BOULDER, Colo., July 14 (UPI) — Risings sea levels in parts of the Indian Ocean appear to be at least partially the result of human-caused increases in greenhouse gases, researchers say.
A University of Colorado at Boulder study suggests anthropogenic climate warming is amplifying regional sea rise changes and threatening inhabitants of some coastal areas and islands, a Colorado University release said Wednesday.
The sea level increase, which could worsen monsoon flooding in Bangladesh and India, might have far-reaching impacts on both future regional and global climate, the study said.
The Indian Ocean is the world’s third largest ocean and contains about 20 percent of the water on Earth’s surface.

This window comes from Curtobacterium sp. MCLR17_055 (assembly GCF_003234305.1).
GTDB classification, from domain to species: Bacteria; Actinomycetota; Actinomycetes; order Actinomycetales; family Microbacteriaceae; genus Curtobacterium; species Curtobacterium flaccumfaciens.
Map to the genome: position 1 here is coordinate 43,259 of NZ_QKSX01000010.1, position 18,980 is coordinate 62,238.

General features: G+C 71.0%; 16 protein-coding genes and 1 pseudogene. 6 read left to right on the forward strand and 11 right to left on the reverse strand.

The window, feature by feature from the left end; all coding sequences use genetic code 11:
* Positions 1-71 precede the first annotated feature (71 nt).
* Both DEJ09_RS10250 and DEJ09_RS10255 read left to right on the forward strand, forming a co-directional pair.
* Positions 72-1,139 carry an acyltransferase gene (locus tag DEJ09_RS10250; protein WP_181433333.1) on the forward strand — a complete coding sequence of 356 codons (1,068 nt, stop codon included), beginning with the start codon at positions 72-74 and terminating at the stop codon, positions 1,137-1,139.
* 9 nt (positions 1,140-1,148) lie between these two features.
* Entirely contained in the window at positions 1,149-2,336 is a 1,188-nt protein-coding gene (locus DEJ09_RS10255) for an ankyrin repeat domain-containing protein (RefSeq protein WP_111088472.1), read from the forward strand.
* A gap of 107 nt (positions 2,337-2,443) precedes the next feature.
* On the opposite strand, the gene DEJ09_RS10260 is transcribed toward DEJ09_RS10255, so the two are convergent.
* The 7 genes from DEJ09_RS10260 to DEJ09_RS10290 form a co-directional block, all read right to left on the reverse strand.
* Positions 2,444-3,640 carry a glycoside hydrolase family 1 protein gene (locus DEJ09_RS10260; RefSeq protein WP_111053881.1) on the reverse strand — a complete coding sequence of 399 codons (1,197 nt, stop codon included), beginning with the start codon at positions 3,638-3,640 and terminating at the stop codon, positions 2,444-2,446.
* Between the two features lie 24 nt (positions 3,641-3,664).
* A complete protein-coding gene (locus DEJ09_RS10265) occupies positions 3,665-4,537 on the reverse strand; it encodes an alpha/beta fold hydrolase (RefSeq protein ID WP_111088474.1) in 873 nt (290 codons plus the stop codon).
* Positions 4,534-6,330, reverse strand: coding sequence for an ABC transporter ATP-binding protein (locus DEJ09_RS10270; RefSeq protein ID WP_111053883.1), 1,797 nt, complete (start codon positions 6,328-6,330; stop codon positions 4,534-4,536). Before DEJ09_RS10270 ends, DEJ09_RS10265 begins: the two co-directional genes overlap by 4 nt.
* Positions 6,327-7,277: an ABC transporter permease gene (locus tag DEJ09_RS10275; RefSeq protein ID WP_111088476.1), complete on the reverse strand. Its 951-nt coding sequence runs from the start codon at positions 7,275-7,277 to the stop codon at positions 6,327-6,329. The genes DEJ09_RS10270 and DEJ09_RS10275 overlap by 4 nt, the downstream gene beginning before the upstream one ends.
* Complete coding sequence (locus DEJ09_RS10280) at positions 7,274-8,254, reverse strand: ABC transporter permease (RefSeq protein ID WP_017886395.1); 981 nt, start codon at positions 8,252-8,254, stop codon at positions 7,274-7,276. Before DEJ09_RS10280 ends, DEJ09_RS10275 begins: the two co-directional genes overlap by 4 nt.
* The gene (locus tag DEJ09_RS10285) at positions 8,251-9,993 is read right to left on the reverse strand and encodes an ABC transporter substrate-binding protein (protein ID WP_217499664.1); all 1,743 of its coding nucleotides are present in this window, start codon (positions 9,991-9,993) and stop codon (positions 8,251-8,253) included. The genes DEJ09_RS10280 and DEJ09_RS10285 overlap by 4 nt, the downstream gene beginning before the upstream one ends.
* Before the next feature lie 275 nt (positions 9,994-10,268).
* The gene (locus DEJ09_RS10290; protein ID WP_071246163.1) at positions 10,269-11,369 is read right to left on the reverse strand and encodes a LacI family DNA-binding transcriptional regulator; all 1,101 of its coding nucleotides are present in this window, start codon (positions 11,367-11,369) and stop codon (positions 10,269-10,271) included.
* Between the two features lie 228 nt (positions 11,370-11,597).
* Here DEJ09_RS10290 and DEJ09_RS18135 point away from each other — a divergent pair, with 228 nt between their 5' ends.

An area of tropical ocean reaching from the east coast of Africa west into the Pacific has heated by about 1 degree Fahrenheit in the past 50 years, primarily caused by human-generated increases of greenhouse gases, CU-Boulder Associate Professor Weiqing Han said.
If future warming effects “dominate natural variability,” Han said, “mid-ocean islands such as the Mascarenhas Archipelago, coasts of Indonesia, Sumatra and the north Indian Ocean may experience significantly more sea level rise than the global average.”
The study was published in the journal Nature Geoscience.
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